There was a gathering of power, a force pulsating the air. Murmurs, weeping voices carried on the wind. Souls. Too many souls crying out--despair, anguish, injustice. They were trapped, screaming in my head.
I crept closer to the body, ignoring the black river mud that clung to my boots. Charged energy tingled over my skin, causing goose bumps to rise and the hair on my neck to stand. Our emotions create this energy, and it often lingers as disturbance in the air, the greater the emotion, the stronger the energy. I'm like a magnet to it. Found at every crime scene, it closed in on me like a vice around my chest.
My heart rate skyrocketed, mirroring the rhythm of the victim's pulse when she realized death had come for her. Sweat beaded on my skin. My chest burned as I struggled for every breath. I knew it was useless to fight, just as she had known. The red-hot pain as the knife sliced down her chest nearly brought me to my knees. So cold, as the blood ran from her body. I could almost see the bright red liquid, picture it puddling on the ground. Smell the death as the killer stole her life, her soul.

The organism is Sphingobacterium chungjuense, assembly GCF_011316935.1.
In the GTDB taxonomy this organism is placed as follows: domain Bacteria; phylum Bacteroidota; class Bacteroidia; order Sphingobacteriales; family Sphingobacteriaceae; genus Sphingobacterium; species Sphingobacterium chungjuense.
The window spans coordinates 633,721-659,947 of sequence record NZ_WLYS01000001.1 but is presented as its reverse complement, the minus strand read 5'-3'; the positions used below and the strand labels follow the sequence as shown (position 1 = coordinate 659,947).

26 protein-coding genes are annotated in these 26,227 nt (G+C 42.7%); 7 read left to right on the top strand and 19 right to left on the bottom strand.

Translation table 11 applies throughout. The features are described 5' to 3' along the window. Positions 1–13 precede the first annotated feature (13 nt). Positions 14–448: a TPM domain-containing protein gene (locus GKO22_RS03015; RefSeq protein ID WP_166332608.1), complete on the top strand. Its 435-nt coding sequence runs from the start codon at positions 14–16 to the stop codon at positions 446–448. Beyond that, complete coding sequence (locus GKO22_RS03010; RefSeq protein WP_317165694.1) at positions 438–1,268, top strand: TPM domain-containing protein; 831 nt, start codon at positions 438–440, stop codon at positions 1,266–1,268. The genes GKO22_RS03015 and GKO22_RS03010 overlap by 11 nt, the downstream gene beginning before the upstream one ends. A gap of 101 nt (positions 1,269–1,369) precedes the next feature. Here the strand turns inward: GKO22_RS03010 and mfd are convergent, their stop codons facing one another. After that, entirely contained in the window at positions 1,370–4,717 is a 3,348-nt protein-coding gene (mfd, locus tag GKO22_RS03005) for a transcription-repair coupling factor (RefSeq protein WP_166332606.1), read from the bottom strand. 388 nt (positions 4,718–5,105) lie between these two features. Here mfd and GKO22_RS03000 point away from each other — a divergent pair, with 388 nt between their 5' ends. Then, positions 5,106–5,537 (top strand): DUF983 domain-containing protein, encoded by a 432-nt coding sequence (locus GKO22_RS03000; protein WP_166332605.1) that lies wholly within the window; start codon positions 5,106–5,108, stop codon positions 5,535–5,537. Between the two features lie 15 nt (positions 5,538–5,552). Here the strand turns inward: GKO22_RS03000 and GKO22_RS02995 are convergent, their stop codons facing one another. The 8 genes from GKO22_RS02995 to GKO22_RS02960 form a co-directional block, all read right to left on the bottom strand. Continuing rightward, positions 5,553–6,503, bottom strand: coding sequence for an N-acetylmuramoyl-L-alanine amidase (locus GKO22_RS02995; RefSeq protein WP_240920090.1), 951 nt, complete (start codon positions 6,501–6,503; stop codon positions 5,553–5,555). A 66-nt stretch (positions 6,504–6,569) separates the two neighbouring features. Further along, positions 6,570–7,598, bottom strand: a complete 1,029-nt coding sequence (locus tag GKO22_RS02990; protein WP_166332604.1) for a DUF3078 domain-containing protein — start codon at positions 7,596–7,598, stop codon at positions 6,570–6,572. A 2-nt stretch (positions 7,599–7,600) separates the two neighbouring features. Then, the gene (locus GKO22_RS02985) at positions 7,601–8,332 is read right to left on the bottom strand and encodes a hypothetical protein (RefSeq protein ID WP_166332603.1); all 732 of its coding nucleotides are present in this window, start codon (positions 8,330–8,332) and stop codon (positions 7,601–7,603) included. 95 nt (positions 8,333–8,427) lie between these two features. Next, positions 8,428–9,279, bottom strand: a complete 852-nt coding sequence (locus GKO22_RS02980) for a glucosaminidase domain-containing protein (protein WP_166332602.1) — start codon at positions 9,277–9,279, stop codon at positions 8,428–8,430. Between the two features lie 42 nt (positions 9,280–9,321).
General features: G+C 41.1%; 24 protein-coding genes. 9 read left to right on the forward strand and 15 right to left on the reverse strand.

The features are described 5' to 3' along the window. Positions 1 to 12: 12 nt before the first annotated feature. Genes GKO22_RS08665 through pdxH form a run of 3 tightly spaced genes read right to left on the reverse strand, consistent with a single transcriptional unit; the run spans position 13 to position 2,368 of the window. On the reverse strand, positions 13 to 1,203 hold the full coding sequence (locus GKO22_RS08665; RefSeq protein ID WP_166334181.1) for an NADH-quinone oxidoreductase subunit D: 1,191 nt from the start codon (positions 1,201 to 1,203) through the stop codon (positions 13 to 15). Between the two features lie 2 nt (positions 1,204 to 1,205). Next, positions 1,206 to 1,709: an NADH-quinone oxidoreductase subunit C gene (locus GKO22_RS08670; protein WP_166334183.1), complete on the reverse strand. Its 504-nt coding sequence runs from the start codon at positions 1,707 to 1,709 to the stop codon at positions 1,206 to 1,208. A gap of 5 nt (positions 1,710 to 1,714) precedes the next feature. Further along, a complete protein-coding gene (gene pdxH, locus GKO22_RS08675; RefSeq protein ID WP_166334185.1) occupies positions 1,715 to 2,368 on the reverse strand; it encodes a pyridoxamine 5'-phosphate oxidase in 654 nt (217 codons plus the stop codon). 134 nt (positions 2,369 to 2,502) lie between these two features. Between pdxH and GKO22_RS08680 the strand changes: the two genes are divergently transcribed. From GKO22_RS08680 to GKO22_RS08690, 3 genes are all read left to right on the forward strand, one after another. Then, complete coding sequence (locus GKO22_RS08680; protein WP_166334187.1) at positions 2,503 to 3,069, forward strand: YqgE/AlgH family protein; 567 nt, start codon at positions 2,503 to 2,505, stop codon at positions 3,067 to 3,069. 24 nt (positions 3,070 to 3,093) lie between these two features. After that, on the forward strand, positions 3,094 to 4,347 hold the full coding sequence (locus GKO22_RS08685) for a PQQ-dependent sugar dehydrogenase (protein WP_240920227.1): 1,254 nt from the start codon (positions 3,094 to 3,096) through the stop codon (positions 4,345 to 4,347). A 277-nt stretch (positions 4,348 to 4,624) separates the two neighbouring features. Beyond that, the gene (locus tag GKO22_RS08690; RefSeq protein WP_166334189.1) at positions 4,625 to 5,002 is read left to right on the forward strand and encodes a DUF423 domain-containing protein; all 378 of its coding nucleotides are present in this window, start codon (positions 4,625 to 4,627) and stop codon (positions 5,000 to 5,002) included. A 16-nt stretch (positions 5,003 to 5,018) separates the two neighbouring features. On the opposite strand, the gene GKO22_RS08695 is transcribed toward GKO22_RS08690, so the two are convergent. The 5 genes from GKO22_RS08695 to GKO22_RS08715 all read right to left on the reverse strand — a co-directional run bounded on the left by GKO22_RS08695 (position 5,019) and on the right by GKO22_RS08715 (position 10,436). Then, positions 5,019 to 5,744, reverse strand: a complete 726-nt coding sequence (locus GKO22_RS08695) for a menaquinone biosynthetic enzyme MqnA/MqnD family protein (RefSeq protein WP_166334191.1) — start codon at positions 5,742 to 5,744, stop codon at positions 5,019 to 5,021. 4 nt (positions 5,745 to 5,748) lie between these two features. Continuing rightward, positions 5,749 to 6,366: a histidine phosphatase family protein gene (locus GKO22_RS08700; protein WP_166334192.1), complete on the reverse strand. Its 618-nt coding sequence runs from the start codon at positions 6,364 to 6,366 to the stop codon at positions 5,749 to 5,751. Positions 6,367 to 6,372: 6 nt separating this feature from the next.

Acid filled my mouth and I swallowed hard, pushing at the energy in an effort to distance myself from her agony. I could feel the cool wind brush against my face, hear the soft cries of the teenagers once again. I was alive, could breath. It wasn't my body floating in the murky water, wasn't my blood spilling on the ground.
I felt the anger, the rush of adrenaline. The killer's? Likely. The air tasted bitter, vile. He had watched her life drain away, relieved, proud that he hadn't failed. His scorn sat rancid on my tongue.